Jared Kushner’s plan to unload Cadre stake shelved by pandemic

His ownership has drawn criticism over conflicts of interest

New York /
Aug.August 14, 2020 03:00 PM
Jared Kushner and Cadre CEO Ryan Williams (Getty, iStock)
Jared Kushner and Cadre CEO Ryan Williams (Getty, iStock)

Jared Kushner will have to hold onto his stake in Cadre, after the pandemic hit the startup’s bottom line.

The real estate investment startup, co-founded by CEO Ryan Williams and Jared and Joshua Kushner, was prepared to take over Jared Kushner’s stake in the firm back in February. But in the face of the coronavirus pandemic, the company was forced to cut costs, including the purchase of the White House adviser’s shares, according to Bloomberg.

For years, critics have said Kushner’s investment in Cadre created a potential conflict of interest while working as an adviser to his father-in-law, President Donald Trump. Last year, Kushner asked the White House to determine whether his shares created a potential conflict of interest. Once the sale was deemed necessary, the Office of Government Ethics agreed to let Kushner defer taxes on any gains related to the sale.

Cadre had welcomed the plan to sell Kushner’s stake following a failed investment from SoftBank’s Vision Fund in 2018, two sources told Bloomberg. In the eyes of lenders and partners, the Cadre’s association with Kushner risked the firm’s reputation.

Cadre, headquartered in the Kushner-owned Puck Building, is not yet profitable and completed its last capital raise in 2017.

The company’s CEO wrote in May that “while our current portfolio is holding up well thus far, we are navigating an environment in which real estate transactions have abruptly halted, and we can’t be certain how long this will last.”

Cadre cut a quarter of its staff the same month. Kushner withdrew his government request for a tax break on the sale in June. [Bloomberg] — Orion Jones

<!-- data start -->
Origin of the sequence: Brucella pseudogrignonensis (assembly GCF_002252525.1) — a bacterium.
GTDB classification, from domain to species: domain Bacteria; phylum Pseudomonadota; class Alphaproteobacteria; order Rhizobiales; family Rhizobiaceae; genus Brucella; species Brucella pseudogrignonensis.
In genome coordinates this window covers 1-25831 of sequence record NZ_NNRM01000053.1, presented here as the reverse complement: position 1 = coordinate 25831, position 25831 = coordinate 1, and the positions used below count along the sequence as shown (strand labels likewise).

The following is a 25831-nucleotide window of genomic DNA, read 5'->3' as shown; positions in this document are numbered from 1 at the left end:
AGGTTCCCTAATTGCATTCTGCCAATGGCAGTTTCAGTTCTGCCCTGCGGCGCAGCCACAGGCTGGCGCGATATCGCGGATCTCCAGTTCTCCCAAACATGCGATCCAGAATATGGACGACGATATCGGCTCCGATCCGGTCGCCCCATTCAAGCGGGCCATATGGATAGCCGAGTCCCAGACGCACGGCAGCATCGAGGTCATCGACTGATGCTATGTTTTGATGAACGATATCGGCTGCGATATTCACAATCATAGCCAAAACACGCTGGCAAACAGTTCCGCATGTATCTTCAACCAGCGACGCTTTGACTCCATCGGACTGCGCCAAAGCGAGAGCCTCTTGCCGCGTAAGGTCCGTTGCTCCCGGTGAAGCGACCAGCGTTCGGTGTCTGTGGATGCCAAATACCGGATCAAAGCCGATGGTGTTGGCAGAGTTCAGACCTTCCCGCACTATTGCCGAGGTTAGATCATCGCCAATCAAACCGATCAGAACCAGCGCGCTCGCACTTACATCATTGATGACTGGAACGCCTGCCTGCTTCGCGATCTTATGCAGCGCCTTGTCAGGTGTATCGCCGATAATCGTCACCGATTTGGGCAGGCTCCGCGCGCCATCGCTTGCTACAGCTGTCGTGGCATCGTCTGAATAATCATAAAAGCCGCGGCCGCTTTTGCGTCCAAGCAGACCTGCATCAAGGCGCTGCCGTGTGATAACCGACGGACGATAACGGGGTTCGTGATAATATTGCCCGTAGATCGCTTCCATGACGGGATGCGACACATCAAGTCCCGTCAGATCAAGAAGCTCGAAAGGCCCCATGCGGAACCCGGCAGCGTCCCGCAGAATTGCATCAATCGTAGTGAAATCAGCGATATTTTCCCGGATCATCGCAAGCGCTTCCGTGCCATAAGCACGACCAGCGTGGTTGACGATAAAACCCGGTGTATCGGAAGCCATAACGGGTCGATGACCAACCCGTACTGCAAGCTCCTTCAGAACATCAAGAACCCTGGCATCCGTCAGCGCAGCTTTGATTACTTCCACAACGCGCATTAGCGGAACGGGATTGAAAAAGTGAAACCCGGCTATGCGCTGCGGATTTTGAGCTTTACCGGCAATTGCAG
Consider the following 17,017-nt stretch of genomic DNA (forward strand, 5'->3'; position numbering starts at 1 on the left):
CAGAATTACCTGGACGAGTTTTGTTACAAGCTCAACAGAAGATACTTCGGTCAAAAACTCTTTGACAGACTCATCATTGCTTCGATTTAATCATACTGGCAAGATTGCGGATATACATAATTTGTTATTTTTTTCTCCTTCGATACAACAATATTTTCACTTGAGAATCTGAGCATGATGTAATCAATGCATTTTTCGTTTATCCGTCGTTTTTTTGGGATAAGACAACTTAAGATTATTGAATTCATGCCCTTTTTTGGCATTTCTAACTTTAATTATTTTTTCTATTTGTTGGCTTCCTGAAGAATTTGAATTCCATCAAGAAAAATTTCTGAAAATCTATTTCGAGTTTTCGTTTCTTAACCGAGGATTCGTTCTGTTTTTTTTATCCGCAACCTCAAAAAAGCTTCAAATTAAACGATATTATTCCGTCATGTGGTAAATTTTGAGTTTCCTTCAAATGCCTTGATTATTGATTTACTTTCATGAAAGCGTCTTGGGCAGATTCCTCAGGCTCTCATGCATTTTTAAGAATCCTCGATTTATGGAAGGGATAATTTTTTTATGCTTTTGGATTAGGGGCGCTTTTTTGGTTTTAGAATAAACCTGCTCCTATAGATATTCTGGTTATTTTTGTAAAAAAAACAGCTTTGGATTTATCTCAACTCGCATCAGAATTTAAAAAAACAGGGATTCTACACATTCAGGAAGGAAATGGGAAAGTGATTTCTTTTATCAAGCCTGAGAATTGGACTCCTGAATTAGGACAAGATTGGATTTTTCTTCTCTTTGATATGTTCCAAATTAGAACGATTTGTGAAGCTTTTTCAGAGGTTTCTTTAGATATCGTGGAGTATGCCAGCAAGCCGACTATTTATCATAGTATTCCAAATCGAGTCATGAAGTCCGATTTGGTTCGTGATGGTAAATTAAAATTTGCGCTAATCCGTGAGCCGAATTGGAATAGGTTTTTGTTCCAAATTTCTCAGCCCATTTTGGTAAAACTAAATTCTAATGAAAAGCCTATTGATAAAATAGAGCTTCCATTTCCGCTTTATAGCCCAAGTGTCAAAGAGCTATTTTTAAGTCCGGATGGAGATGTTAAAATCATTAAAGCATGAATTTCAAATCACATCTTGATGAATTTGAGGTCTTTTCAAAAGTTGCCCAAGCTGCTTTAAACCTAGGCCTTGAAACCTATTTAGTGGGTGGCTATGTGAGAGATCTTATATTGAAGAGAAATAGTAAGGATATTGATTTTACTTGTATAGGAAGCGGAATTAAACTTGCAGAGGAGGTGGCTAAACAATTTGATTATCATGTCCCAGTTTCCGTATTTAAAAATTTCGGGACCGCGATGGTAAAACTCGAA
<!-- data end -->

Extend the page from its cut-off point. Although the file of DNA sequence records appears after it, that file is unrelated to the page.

Related Articles

arrow_forward_ios
A sign posted outside of a Los Angeles deli (Getty)
LA County will require vaccinations to enter bars, restaurants, businesses
LA County will require vaccinations to enter bars, restaurants, businesses
1101 Flower Street in L.A. with  Tony Lombardo of Lendlease and Zhang Xifang of Oceanwide. Xifang reportedly resigned in July 2021. (Google Maps, Lendlease, Oceanwide)
Contractor bails on Oceanwide’s LA megaproject after scoring $42M judgement
Contractor bails on Oceanwide’s LA megaproject after scoring $42M judgement
The second quarter was the third straight of rising asking rents (Unsplash / Christian Gabele)
Rents rise in Los Angeles as renters scoop up apartments
Rents rise in Los Angeles as renters scoop up apartments
G6 Hospitality CEO Rob Palleschi and Motel 6 San Jose South, one of the largest assets in the portfolio (G6)
Blackstone’s Motel 6 portfolio gets $685M CMBS loan
Blackstone’s Motel 6 portfolio gets $685M CMBS loan
As of early August, the state had distributed around $243 million in rental assistance (Getty)
LA’s rental assistance program relaunches as eviction moratorium ends
LA’s rental assistance program relaunches as eviction moratorium ends
(County of Los Angeles)
Project Roomkey almost certainly saved lives, but fell short of its initial goals
Project Roomkey almost certainly saved lives, but fell short of its initial goals
(Unsplash via Abbie Bernet)
SoCal home prices hit another record in July, but rate of increase slows
SoCal home prices hit another record in July, but rate of increase slows
Developer Geoff Palmer with one of his properties (Getty, G.H. Palmer Associates)
$100M moratorium: That’s how much Geoff Palmer’s firms say LA eviction ban has cost them
$100M moratorium: That’s how much Geoff Palmer’s firms say LA eviction ban has cost them
arrow_forward_ios

The Deal's newsletters give you the latest scoops, fresh headlines, marketing data, and things to know within the industry.

Loading...